Enbridge Line 3 construction progressing
November 5, 2018 7:50 am
Construction is progressing on Enbridge’s Line 3 Replacement Project across southeast Saskatchewan and southwest Manitoba, with the work more than half completed in Spread 5, based in Regina, and the work moving into Spread 6, based in Moosomin.
The $8.6 billion Line 3 Replacement Program is the largest project in Enbridge history.
The Line 3 Replacement Program, with a C$5.3-billion Canadian component and a US$2.9-billion American component, will fully replace 1,031 miles (1,660 kilometres) of Line 3 with new pipeline and associated facilities.
When this year’s construction is complete, new 36-inch, Canadian-manufactured pipeline will be in place over 1,097 km—from Hardisty, Alberta to Gretna, Manitoba near the North Dakota border.
A big part of this year’s construction runs from Regina to Cromer, Manitoba comprising 380 kilometres of the approximately 600 km of the Line 3 pipeline Enbridge is replacing this year.
“Spreads 5 and 6 are being managed as one project, under our contractor for the area, Banister Pipelines,” said Ferlin Koma, construction manager for Spreads 5 and 6 with Enbridge. “What this means is the bulk of construction activity is currently focused in Spread 5 and we are working our way eastward. Spread 5 runs from southeast of Regina and Spread 6 ends at Enbridge’s Cromer Station.
“We are now nearing 65 per cent completion of Spread 5, so we are getting closer to the Moosomin area. As of early November, much of the construction activity is concentrated in the Odessa-Montmartre-Kipling area.
“In Spread 6, we have about 30 kilometres of topsoil remaining to be stripped and have begun stringing pipe. In early November, we anticipate moving bending, welding and coating into Spread 6. Overall, as of the end of October, Spread 6 is about 10 per cent complete.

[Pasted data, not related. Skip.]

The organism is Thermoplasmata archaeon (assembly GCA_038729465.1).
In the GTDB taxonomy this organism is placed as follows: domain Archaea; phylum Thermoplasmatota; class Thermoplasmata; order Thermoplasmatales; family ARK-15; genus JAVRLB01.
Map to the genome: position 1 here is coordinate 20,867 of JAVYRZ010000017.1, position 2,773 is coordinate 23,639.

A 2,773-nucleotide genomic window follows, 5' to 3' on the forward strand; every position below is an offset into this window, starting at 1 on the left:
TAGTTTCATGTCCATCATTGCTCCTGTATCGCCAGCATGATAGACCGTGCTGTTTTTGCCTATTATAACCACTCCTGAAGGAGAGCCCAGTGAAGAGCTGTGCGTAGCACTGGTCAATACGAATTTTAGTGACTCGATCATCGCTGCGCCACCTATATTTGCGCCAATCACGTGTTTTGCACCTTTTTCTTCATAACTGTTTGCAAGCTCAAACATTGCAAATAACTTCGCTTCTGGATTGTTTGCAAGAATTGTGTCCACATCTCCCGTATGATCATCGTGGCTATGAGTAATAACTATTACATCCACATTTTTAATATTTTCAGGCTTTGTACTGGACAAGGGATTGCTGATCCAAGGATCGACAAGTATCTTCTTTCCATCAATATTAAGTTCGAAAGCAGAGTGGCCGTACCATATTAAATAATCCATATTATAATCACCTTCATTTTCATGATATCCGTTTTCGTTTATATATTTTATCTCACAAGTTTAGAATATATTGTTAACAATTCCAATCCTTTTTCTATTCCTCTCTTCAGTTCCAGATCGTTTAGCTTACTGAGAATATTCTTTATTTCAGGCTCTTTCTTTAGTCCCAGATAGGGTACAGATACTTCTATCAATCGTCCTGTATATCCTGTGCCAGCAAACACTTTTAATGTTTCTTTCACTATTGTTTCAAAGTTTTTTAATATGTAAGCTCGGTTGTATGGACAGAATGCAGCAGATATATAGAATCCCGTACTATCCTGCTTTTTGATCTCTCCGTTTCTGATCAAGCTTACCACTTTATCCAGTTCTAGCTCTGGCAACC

“We remain on track, along with the rest of the L3RP, to meet our objective of completing construction by year-end 2018, followed by reclamation of the right of way next summer and a targeted in-service date of the latter half of 2019.”
Much of the construction activity was concentrated in the Odessa-Montmartre area late last week, with stringing (laying out the sections of pipe) approaching Kipling, with track boring taking place near Maryfield, and soil stripping taking place near Cromer.
From a business perspective, replacing Line 3 enables Enbridge to meet the growing demand for Canadian crude oil across North America, bringing economic benefits and even greater energy security to the U.S. while unlocking the value of Canada’s most valuable export.
And that ‘driver’ brings with it benefits for local communities, explains project director Guy Krepps.
“Replacing Line 3 will significantly reduce the need for future maintenance activities that would otherwise occur to maintain its safe operation,” says Krepps. “And towns, villages and rural municipalities also benefit—from the presence of work crews during construction to the investments we’ve made in community projects and initiatives that they themselves have identified.”